• Johnson & Ors, R (On the Application Of) v Secretary of State for Work And Pensions: This case concerned the proper method of calculating the amount of universal credit payable to each claimant under the Universal Credit Regulations 2013 (“the Regulations”). The amount payable is determined by the income a person receives during a one-month assessment period. However, the procedure by which the claimants were paid meant there were occasions when two months’ worth of salary would be paid within one assessment period. This resulted in two months’ salary being deducted from their payments. The High Court ruled that the DWP had been interpreting the Regulations incorrectly. The Court took a purposive approach to Regulations 54, which states that payments are “to be based on” the income received in the assessment period. The Court concluded that the phrase “to be based on” indicated assessments may sometimes need to be adjusted to reflect the money earned during the assessment period. This reading accorded with the realities of monthly payments and avoided fluctuations in universal credit payments.
  • The Lord Chancellor & Anor v McCloud & Ors:  The case was a combined appeal, concerning changes to the pension schemes of judges and firefighters. The Court of Appeal stated that the government had to establish a legitimate reason for age discrimination. Whilst the government was to be afforded a margin of discretion, the tribunal had to assess whether the aim was legitimate and the amount of discretion it should be given. In relation to the first appeal, the Court upheld the tribunal’s decision that the respondents had failed to show their treatment was a proportionate means of achieving a legitimate aim. With regard to the second appeal, the Court said that the government’s changes to firefighters’ pensions needed to be supported by evidence. A general moral aim of protecting older firefighters was insufficient. The Court went on to consider equal pay and indirect race discrimination in relation to both appeals. It held there was such discrimination and, as already stated, there was no legitimate reason for this treatment.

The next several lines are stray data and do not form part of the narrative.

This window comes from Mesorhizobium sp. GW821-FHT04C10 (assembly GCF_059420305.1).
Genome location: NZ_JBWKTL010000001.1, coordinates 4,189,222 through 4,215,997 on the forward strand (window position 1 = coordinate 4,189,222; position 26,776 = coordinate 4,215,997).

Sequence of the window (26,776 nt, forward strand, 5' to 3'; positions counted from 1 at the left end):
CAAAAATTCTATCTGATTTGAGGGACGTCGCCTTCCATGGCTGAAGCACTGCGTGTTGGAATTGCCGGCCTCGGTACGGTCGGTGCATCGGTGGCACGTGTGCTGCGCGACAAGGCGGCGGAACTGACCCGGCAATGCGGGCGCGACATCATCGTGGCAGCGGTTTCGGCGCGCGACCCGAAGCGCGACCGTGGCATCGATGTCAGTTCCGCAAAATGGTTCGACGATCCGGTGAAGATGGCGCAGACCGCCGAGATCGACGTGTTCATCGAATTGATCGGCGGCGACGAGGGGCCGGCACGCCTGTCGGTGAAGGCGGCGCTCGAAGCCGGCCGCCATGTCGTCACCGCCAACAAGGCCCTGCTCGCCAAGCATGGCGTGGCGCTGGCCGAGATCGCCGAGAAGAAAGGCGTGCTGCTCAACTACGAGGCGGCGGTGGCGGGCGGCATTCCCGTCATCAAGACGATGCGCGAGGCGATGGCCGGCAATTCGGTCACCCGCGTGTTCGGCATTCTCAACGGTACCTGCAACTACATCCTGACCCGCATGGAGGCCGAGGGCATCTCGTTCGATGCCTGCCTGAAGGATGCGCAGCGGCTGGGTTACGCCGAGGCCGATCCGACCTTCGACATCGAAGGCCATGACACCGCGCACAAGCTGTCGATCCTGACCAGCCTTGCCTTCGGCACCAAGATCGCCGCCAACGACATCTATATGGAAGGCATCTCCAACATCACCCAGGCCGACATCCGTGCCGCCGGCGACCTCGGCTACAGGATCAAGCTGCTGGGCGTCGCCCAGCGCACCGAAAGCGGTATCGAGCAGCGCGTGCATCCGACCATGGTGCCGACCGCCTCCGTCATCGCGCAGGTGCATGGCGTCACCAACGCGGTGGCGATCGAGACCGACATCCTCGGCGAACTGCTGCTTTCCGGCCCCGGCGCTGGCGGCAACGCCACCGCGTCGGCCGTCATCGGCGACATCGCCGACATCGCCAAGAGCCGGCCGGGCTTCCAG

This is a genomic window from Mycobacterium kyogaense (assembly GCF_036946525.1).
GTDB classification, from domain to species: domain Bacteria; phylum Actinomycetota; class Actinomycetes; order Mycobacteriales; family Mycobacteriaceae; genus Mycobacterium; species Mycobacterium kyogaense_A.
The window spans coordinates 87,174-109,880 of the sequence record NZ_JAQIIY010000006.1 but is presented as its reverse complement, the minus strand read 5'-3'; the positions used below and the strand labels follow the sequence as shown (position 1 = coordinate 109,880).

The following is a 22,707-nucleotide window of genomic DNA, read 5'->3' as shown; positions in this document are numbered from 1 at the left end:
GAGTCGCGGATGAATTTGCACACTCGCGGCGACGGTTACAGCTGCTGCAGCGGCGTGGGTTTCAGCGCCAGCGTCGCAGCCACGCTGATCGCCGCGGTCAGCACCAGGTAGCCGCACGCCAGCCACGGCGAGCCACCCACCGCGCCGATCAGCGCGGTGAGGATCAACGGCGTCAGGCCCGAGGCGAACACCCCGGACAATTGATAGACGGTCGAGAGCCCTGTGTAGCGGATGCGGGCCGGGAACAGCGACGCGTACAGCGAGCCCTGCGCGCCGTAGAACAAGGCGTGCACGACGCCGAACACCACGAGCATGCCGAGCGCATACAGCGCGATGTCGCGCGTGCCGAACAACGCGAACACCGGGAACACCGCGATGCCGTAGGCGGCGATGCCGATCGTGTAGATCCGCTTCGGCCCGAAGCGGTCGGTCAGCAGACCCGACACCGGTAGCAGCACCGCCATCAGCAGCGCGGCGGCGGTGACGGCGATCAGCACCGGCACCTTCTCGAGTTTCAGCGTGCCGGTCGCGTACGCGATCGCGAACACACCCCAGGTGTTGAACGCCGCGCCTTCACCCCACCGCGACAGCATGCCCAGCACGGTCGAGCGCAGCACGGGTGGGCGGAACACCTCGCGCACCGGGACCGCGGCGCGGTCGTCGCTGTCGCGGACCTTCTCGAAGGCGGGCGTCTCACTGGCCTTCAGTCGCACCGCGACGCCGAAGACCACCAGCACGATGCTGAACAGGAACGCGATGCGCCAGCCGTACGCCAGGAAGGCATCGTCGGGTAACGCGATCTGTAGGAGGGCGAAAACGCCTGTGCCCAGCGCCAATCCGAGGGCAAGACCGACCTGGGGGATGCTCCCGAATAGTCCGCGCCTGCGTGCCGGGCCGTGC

On the UKHRB

  • Rosalind English has written an article examining ARB v IVF Hammersmith in detail.
  • Jonathan Metzer summarised the 10 most important Human Rights cases of 2018.
  • Owain Thomas QC explained Sait v GMC, which concerned procedural fairness in relation to cross-examination.
  • Martin Downs wrote about the possibility of using an additional referendum as a way of overcoming the Brexit impasse.
  • David Burrows considered whether English marriage laws are compliant with the ECHR.
  • A number of new Law Pod UK  episodes have been released, including: “Doctor knows best?”; “The cases that defined 2018”; and “2018 Inquest law update”.
  • This afternoon a new episode of Law Pod will be posted, featuring a discussion between presenter Emma Fenelon and Mrs Justice Whipple about the US Supreme Court Judge Ruth Bader Ginsburg, and the recently released documentary about her.


  • Having your cake and eating it: Reflections on Ashers and Masterpiece, 23rd January, at UCL Faculty of Laws. More here.
  • The 30th anniversary of The Children Act 1989: Is it still fit for purpose?, 31st January, at the Museum of London. More here.